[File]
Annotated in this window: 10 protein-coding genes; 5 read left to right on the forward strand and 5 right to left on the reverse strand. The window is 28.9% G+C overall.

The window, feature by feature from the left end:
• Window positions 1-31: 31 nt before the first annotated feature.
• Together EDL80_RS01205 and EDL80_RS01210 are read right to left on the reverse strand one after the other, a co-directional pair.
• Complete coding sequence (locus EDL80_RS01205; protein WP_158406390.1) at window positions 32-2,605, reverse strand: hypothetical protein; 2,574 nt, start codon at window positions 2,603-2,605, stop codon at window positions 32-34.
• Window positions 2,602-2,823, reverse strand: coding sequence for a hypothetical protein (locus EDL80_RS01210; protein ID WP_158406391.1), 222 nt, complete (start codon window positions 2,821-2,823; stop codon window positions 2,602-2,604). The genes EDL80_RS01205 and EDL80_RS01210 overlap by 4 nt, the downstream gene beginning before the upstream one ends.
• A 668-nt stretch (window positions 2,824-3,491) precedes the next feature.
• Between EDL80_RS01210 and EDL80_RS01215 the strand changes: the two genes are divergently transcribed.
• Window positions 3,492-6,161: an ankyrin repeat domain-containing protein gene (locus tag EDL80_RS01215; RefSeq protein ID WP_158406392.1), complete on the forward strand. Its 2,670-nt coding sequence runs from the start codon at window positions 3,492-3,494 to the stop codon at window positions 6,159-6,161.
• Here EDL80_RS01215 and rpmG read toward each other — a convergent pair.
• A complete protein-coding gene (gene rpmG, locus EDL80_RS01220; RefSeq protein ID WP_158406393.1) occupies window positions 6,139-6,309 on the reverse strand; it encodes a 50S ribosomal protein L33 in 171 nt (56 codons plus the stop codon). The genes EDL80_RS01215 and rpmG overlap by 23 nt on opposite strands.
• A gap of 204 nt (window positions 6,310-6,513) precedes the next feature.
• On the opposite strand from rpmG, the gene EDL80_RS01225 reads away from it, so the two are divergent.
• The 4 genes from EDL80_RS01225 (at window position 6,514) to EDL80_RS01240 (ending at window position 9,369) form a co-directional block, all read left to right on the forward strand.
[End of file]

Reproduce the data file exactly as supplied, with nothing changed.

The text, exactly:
Annotated in this window: 10 protein-coding genes; 5 read left to right on the forward strand and 5 right to left on the reverse strand. The window is 28.9% G+C overall.

The window, feature by feature from the left end:
• Window positions 1-31: 31 nt before the first annotated feature.
• Together EDL80_RS01205 and EDL80_RS01210 are read right to left on the reverse strand one after the other, a co-directional pair.
• Complete coding sequence (locus EDL80_RS01205; protein WP_158406390.1) at window positions 32-2,605, reverse strand: hypothetical protein; 2,574 nt, start codon at window positions 2,603-2,605, stop codon at window positions 32-34.
• Window positions 2,602-2,823, reverse strand: coding sequence for a hypothetical protein (locus EDL80_RS01210; protein ID WP_158406391.1), 222 nt, complete (start codon window positions 2,821-2,823; stop codon window positions 2,602-2,604). The genes EDL80_RS01205 and EDL80_RS01210 overlap by 4 nt, the downstream gene beginning before the upstream one ends.
• A 668-nt stretch (window positions 2,824-3,491) precedes the next feature.
• Between EDL80_RS01210 and EDL80_RS01215 the strand changes: the two genes are divergently transcribed.
• Window positions 3,492-6,161: an ankyrin repeat domain-containing protein gene (locus tag EDL80_RS01215; RefSeq protein ID WP_158406392.1), complete on the forward strand. Its 2,670-nt coding sequence runs from the start codon at window positions 3,492-3,494 to the stop codon at window positions 6,159-6,161.
• Here EDL80_RS01215 and rpmG read toward each other — a convergent pair.
• A complete protein-coding gene (gene rpmG, locus EDL80_RS01220; RefSeq protein ID WP_158406393.1) occupies window positions 6,139-6,309 on the reverse strand; it encodes a 50S ribosomal protein L33 in 171 nt (56 codons plus the stop codon). The genes EDL80_RS01215 and rpmG overlap by 23 nt on opposite strands.
• A gap of 204 nt (window positions 6,310-6,513) precedes the next feature.
• On the opposite strand from rpmG, the gene EDL80_RS01225 reads away from it, so the two are divergent.
• The 4 genes from EDL80_RS01225 (at window position 6,514) to EDL80_RS01240 (ending at window position 9,369) form a co-directional block, all read left to right on the forward strand.